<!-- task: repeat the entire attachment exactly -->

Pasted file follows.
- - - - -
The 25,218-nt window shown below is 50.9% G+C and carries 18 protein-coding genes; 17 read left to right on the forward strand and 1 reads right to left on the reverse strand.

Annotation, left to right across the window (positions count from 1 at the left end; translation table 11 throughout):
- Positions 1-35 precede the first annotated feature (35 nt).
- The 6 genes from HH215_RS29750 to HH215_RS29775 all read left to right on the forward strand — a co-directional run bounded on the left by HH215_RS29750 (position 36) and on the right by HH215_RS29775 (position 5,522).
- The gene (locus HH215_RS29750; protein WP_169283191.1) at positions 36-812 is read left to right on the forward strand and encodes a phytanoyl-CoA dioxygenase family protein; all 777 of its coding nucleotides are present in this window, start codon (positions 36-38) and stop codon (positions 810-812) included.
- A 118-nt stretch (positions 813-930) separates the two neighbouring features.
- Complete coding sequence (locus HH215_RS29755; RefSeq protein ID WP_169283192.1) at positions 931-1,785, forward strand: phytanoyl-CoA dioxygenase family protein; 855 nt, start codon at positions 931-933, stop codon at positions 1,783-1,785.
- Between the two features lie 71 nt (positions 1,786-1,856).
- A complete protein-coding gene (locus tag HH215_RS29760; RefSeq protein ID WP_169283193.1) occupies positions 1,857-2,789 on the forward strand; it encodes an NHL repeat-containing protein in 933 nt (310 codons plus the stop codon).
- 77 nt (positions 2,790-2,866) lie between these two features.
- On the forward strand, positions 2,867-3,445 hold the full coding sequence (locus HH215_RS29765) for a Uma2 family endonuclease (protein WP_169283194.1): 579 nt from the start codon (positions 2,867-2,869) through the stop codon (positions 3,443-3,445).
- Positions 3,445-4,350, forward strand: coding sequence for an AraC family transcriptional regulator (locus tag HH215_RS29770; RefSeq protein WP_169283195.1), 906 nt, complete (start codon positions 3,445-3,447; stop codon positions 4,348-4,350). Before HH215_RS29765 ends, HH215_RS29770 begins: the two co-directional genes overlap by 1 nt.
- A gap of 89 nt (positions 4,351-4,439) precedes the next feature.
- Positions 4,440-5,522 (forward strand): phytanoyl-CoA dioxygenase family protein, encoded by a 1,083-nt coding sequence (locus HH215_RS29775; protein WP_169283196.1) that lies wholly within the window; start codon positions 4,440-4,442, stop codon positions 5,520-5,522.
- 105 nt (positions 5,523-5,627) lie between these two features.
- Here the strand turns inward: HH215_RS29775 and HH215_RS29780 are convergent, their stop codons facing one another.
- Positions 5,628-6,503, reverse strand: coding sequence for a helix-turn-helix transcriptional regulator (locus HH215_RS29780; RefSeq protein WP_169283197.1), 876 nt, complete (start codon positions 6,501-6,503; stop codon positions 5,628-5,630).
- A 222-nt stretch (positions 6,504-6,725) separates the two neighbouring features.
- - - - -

The 25,218-nt window shown below is 50.9% G+C and carries 18 protein-coding genes; 17 read left to right on the forward strand and 1 reads right to left on the reverse strand.

Annotation, left to right across the window (positions count from 1 at the left end; translation table 11 throughout):
- Positions 1-35 precede the first annotated feature (35 nt).
- The 6 genes from HH215_RS29750 to HH215_RS29775 all read left to right on the forward strand — a co-directional run bounded on the left by HH215_RS29750 (position 36) and on the right by HH215_RS29775 (position 5,522).
- The gene (locus HH215_RS29750; protein WP_169283191.1) at positions 36-812 is read left to right on the forward strand and encodes a phytanoyl-CoA dioxygenase family protein; all 777 of its coding nucleotides are present in this window, start codon (positions 36-38) and stop codon (positions 810-812) included.
- A 118-nt stretch (positions 813-930) separates the two neighbouring features.
- Complete coding sequence (locus HH215_RS29755; RefSeq protein ID WP_169283192.1) at positions 931-1,785, forward strand: phytanoyl-CoA dioxygenase family protein; 855 nt, start codon at positions 931-933, stop codon at positions 1,783-1,785.
- Between the two features lie 71 nt (positions 1,786-1,856).
- A complete protein-coding gene (locus tag HH215_RS29760; RefSeq protein ID WP_169283193.1) occupies positions 1,857-2,789 on the forward strand; it encodes an NHL repeat-containing protein in 933 nt (310 codons plus the stop codon).
- 77 nt (positions 2,790-2,866) lie between these two features.
- On the forward strand, positions 2,867-3,445 hold the full coding sequence (locus HH215_RS29765) for a Uma2 family endonuclease (protein WP_169283194.1): 579 nt from the start codon (positions 2,867-2,869) through the stop codon (positions 3,443-3,445).
- Positions 3,445-4,350, forward strand: coding sequence for an AraC family transcriptional regulator (locus tag HH215_RS29770; RefSeq protein WP_169283195.1), 906 nt, complete (start codon positions 3,445-3,447; stop codon positions 4,348-4,350). Before HH215_RS29765 ends, HH215_RS29770 begins: the two co-directional genes overlap by 1 nt.
- A gap of 89 nt (positions 4,351-4,439) precedes the next feature.
- Positions 4,440-5,522 (forward strand): phytanoyl-CoA dioxygenase family protein, encoded by a 1,083-nt coding sequence (locus HH215_RS29775; protein WP_169283196.1) that lies wholly within the window; start codon positions 4,440-4,442, stop codon positions 5,520-5,522.
- 105 nt (positions 5,523-5,627) lie between these two features.
- Here the strand turns inward: HH215_RS29775 and HH215_RS29780 are convergent, their stop codons facing one another.
- Positions 5,628-6,503, reverse strand: coding sequence for a helix-turn-helix transcriptional regulator (locus HH215_RS29780; RefSeq protein WP_169283197.1), 876 nt, complete (start codon positions 6,501-6,503; stop codon positions 5,628-5,630).
- A 222-nt stretch (positions 6,504-6,725) separates the two neighbouring features.